Readers tips of the month - April 2013
Posted by Cathy Debenham on 29 April 2013 at 9:30 am
"Most cost effective measures are to improve thermal performance of property with good insulation generally," says architect Clinton. "But watch natural ventilation/airtightness to avoid condensation problems unless you are installing a mechanical ventilation system.
Use as many passive measures as possible to reduce reliance on technology, maintenance and break downs."
Clinton lives in a property that is over 100 years old, which has been made as thermally efficient as posssible. "I believe in as many passive and non technology methods as possible. These include open solid fuel fire (back-up) to avoid condensation by providing natural ventilation and a conservatory with thick insulated concrete floor to reduce peaks in temperature and provide thermal store."
He has also installed Installed Solar PV to reduce his carbon footprint and dependancy on the grid (weather permitting) and as an investment. More recently he installed an air source heat pump "again to reduce carbon footprint and dependancy on the grid".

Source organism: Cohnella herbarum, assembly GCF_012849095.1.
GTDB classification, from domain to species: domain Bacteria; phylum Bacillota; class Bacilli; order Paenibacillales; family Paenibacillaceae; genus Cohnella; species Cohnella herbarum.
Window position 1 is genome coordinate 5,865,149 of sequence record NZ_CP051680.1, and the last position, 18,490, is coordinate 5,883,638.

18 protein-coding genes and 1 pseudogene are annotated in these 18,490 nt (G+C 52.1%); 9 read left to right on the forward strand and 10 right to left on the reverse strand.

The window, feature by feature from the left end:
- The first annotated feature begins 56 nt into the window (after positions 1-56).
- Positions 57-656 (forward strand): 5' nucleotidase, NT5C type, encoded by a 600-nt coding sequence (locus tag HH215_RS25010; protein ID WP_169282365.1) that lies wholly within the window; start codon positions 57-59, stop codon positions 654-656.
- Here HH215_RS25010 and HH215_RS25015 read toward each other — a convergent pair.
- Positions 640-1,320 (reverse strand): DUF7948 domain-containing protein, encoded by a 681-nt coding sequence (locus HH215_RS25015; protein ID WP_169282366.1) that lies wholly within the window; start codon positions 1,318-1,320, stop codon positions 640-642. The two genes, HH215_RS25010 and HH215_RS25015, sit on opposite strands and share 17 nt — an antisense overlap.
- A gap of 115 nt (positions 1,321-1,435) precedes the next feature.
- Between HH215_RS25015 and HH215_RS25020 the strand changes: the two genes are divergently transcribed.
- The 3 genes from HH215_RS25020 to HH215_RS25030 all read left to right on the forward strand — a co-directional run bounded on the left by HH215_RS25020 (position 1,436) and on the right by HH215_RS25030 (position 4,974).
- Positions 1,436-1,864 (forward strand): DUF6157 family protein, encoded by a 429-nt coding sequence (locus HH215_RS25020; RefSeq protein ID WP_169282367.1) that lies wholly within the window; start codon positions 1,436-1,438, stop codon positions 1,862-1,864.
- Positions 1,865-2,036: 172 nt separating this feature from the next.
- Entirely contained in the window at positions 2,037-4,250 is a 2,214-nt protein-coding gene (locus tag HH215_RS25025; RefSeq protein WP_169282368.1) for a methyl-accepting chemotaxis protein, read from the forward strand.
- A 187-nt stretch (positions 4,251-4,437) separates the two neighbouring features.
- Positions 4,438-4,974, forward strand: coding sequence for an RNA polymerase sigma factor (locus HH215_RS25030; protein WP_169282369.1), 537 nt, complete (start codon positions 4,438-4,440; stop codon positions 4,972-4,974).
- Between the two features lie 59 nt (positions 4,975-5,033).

Also the prowd owner of an air source heat pump is Prospero, who installed in September last year. "It has worked satisfactorily after initial teething problems, mainly due to the different way to use the heating compared to the existing oil heating. The radiators were upgraded to take account of the lower water temperature provided by the heat pump and it has been the sole source of heating during the winter.
"I still have issues with the fact that the outside sensor seems to have priority over the room sensor to control the heat pump, but by placing the room sensor in various places the problem is largely overcome. It is too early to assess the relative costs yet but early indications are that there will be quite a saving over oil."
Prospero's tips are to get the radiators upgraded when the initial installation is carried out to avoid having to do it later if temperatures aren't high enough. He also recommends getting a reliable firm to do the work (we do too - click here to find one!).
More information on heat pumps from YouGenCathy Debenham
If you have a question about anything in the above blog, please ask it in the comments section below.
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